Harford Humane Society overrun with cats

The Aegis

The new headquarters of the Humane Society of Harford County on Connolly Road in Fallston has too many cats. The Humane Society has so many cats it's giving them away free.

"We literally have nowhere left to put incoming cats," Cat Kelly, the Humane Society's director of shelter operations, said in a statement released Tuesday afternoon. "Without adoptive families or rescue partners coming to adopt or take cats, some very difficult decisions will have to be made, and we do not want to do that."

The Cat Free Roam Rooms, according to the Humane Society's statement, are full. The Kitten Room is full, too. All the cages in the stray cat room are full. Rooms intended to be used as private Meet and Greet rooms have been set up as temporary cat living spaces. Everywhere in the Humane Society headquarters, the statement said, there are cats unaware that the shelter staff is literally racing to save their lives.

For the last several weekends, the Humane Society has waived the adoption fee on all its cats and kittens. The free offer has been extended indefinitely in order to place cats into loving, forever homes.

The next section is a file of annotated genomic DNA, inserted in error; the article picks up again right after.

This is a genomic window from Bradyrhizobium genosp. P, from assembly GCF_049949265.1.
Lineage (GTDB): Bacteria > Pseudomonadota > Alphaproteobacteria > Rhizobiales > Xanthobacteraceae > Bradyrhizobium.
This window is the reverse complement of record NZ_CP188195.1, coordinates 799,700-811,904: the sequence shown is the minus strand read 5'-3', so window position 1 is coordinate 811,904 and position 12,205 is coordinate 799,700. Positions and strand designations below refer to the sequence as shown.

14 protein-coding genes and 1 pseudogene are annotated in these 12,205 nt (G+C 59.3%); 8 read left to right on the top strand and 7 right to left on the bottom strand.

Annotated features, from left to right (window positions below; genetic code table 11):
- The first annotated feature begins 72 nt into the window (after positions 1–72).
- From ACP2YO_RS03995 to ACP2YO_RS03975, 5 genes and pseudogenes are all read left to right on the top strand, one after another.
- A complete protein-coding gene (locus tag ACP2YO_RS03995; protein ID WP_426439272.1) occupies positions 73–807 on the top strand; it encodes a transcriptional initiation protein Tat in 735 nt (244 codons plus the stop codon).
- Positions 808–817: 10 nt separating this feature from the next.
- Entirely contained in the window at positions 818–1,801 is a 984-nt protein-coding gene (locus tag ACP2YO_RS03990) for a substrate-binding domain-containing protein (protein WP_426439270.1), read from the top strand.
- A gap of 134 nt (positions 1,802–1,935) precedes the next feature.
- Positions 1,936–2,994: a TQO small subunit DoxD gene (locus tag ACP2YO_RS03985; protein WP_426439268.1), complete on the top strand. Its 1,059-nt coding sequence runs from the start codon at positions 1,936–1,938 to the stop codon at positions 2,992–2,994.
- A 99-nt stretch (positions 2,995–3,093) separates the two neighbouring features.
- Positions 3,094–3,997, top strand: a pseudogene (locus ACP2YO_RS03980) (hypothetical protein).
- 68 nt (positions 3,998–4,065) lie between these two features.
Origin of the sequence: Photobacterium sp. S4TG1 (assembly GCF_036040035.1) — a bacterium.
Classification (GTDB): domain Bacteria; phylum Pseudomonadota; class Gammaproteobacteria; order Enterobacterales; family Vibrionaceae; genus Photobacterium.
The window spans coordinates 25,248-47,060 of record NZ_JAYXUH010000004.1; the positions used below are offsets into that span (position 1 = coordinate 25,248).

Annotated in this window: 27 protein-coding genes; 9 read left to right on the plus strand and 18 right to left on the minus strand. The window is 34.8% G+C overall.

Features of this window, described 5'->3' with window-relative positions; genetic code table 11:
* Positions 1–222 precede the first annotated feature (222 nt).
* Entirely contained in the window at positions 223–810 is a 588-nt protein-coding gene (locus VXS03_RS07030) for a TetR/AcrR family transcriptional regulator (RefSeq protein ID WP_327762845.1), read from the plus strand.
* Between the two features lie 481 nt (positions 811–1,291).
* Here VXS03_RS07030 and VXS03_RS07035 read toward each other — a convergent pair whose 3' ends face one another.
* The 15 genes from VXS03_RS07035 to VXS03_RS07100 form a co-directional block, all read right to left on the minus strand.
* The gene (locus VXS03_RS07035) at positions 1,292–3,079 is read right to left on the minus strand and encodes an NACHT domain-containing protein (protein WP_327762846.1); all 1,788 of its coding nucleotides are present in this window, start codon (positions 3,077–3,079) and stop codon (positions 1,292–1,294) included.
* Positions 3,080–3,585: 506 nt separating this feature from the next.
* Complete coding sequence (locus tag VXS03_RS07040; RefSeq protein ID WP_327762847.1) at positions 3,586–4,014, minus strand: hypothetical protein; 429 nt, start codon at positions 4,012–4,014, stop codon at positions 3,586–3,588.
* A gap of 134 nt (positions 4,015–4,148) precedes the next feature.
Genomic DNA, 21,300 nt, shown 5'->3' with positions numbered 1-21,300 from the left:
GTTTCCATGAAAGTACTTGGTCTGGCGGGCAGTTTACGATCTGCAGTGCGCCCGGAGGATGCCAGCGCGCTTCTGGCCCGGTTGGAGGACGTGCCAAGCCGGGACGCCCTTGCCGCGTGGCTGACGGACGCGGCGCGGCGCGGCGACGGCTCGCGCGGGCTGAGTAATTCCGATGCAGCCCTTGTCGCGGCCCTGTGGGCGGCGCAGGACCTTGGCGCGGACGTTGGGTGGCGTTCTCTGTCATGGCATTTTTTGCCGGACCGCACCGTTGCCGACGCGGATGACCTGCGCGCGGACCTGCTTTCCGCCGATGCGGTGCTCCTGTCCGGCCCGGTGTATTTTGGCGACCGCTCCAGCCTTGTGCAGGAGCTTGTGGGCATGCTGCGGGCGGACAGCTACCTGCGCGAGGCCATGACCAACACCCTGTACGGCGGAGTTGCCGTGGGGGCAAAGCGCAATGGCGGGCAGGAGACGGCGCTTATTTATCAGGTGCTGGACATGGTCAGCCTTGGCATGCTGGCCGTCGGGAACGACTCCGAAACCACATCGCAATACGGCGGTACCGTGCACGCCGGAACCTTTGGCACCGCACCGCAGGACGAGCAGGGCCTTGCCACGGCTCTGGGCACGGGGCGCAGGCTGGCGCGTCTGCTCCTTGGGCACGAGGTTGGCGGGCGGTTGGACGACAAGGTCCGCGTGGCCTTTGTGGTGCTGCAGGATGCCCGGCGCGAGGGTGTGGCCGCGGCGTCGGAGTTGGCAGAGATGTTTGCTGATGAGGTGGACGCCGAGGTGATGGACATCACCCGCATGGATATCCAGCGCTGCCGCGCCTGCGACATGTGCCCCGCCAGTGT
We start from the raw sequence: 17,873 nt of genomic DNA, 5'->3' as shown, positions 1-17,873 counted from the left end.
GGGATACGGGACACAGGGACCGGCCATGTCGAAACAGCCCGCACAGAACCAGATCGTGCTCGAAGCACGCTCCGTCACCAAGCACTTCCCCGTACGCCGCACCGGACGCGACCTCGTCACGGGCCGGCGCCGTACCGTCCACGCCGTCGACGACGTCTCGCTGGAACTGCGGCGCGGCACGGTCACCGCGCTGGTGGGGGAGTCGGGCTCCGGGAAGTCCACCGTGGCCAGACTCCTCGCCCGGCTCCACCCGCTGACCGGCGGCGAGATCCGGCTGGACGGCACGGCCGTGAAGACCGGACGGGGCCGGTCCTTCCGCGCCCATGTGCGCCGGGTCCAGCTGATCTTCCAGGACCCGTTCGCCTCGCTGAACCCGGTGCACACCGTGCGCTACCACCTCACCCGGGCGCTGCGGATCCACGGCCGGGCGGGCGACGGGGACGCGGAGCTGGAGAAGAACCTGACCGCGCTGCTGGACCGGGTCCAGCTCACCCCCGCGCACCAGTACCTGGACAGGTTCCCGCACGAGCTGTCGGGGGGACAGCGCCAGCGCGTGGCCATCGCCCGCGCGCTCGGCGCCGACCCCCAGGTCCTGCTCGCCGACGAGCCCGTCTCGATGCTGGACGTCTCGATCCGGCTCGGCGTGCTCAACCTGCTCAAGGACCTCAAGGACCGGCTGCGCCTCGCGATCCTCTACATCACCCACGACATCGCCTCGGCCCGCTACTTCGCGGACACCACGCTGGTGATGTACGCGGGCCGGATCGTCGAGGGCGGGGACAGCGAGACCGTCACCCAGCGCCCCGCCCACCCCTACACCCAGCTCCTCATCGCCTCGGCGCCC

Since Oct 1, the Humane Society has taken in 102 cats. Oct. 10 is the day 24 more cats in need of food, love and care arrived at the shelter. While cat adoptions this month stand at 146, the shelter still has more than 300 cats in its care. There are 98 cats and kittens are in foster care. There are 21 are up for adoption in the shelter's satellite adoption centers, and 202 are in residence at the shelter.

Humane Society officials are urging those in the community to take action by adopting, spaying and neutering their pets, and microchipping pets – even if they never go outside. Of the 102 cats and kittens that have arrived at the shelter since Oct. 1, 81 were strays, and it is exceedingly rare that owners reclaim their cats, the statement said.

"We have a 2 percent return to owner rate for cats in Harford County," Executive Director Jen Swanson said in the release. "The national average is just 3-5 percent. Cats are highly territorial, and most domestic cats will seldom venture far from home. Usually – over 70 percent of the time - cats find their own way home and can avoid a trip to the local shelter."

"A cat can make a wonderful addition to a family," Kelly said. "Now is a great time to adopt a feline or two. We urge people to take advantage of the waived adoption fees and help save a life."

The Humane Society is a non-profit, 501(c)(3) charitable organization dedicated to the welfare and well-being of the approximately 4,500 animals that arrive on its door step each year.

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